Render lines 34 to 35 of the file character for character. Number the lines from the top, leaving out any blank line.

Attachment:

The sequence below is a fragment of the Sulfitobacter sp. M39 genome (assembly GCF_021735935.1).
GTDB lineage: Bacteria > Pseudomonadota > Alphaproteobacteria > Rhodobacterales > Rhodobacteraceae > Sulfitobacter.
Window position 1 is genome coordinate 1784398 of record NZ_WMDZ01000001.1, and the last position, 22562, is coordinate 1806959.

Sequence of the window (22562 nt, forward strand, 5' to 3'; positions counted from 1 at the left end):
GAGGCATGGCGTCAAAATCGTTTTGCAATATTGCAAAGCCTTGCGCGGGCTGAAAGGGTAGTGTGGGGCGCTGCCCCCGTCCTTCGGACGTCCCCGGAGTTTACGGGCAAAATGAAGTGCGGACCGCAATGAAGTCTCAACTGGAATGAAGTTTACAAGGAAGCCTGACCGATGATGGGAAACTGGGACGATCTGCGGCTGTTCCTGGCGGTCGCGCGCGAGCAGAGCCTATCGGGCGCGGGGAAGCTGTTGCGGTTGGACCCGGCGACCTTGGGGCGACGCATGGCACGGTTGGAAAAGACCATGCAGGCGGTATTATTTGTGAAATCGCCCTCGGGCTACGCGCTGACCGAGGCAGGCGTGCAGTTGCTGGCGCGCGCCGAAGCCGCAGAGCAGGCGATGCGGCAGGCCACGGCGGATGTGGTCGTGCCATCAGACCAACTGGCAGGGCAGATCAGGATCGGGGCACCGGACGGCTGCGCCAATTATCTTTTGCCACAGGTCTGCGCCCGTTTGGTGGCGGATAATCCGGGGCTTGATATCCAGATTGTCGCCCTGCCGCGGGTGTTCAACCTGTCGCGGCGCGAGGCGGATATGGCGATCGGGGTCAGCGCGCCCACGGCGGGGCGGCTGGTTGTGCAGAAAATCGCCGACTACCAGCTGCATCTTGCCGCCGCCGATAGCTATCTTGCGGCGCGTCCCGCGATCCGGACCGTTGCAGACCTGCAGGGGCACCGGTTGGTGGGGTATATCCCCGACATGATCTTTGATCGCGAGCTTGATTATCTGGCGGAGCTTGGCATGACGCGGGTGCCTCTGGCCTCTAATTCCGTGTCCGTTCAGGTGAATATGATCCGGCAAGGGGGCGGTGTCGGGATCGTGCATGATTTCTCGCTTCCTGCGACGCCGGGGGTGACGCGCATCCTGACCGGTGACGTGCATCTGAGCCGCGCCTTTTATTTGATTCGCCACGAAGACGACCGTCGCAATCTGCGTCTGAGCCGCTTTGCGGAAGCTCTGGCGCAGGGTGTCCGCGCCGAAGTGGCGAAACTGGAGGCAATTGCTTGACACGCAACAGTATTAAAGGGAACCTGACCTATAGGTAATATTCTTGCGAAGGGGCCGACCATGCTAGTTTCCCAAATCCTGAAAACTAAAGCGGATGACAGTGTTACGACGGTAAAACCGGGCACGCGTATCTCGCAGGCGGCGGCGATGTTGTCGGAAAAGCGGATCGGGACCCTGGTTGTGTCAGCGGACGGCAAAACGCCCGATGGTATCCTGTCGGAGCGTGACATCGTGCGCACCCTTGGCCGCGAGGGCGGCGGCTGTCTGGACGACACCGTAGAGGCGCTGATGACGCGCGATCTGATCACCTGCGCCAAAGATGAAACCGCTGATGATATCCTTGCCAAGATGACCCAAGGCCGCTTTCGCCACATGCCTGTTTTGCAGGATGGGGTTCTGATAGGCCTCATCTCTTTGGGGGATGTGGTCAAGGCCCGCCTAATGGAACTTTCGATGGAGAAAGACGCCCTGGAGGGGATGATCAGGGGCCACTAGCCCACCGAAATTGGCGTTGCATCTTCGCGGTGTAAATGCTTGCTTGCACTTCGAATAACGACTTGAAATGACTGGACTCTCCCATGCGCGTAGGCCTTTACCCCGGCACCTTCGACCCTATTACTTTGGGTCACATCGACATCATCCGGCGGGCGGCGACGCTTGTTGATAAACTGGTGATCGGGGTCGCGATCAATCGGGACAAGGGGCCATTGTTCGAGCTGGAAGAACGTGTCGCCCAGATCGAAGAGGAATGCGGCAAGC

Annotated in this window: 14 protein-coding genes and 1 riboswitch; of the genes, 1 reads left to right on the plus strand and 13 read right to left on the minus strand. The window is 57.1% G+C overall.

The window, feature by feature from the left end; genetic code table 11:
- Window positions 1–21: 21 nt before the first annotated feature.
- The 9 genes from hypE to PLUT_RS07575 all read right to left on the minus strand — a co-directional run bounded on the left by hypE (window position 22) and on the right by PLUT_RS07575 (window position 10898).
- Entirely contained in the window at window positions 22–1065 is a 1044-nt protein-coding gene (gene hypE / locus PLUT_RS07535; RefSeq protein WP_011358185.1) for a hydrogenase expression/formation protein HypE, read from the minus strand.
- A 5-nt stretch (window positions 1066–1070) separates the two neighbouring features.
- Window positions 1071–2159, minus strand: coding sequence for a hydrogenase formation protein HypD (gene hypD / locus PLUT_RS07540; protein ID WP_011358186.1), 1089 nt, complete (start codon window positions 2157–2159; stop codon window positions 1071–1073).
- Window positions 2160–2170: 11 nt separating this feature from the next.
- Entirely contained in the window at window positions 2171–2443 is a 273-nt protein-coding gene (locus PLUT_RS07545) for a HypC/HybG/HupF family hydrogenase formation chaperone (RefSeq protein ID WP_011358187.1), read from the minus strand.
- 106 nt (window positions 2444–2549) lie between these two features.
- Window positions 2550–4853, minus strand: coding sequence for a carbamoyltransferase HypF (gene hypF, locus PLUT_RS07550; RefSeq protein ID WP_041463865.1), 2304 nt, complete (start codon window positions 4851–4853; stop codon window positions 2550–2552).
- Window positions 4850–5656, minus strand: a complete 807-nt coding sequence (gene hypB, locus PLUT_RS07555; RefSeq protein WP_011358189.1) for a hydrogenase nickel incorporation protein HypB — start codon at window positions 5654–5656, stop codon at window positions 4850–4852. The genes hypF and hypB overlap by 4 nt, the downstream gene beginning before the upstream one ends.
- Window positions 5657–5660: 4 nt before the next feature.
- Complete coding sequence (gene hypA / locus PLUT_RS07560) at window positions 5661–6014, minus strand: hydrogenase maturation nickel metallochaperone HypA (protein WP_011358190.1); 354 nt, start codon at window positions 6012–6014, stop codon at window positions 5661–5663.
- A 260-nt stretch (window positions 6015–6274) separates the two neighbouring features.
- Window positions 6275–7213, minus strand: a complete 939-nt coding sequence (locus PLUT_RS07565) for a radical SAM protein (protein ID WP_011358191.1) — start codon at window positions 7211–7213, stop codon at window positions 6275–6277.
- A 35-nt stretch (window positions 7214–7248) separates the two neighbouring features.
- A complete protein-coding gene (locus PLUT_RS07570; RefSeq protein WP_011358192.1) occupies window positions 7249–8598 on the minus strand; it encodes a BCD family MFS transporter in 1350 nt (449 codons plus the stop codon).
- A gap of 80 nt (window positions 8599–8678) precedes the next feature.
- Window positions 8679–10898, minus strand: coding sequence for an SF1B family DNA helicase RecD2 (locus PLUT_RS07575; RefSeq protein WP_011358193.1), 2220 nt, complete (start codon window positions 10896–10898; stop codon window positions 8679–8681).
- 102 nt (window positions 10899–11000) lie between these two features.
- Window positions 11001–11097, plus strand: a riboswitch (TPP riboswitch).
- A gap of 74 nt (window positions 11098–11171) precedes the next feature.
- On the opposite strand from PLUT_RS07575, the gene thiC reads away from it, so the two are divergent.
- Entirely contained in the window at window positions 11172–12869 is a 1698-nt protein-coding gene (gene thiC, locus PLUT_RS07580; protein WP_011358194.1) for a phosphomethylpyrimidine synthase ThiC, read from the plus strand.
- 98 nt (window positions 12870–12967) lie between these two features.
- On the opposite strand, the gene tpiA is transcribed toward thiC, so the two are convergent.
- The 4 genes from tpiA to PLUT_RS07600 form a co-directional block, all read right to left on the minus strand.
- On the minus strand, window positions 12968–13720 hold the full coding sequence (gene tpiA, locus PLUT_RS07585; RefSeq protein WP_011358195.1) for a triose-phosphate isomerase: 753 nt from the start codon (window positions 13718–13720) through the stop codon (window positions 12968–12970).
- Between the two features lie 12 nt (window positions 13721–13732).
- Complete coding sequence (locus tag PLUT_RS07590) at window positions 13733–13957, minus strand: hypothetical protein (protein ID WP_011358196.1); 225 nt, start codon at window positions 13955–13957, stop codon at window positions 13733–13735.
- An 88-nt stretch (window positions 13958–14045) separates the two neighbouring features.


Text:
- On the minus strand, window positions 12968–13720 hold the full coding sequence (gene tpiA, locus PLUT_RS07585; RefSeq protein WP_011358195.1) for a triose-phosphate isomerase: 753 nt from the start codon (window positions 13718–13720) through the stop codon (window positions 12968–12970).
- Between the two features lie 12 nt (window positions 13721–13732).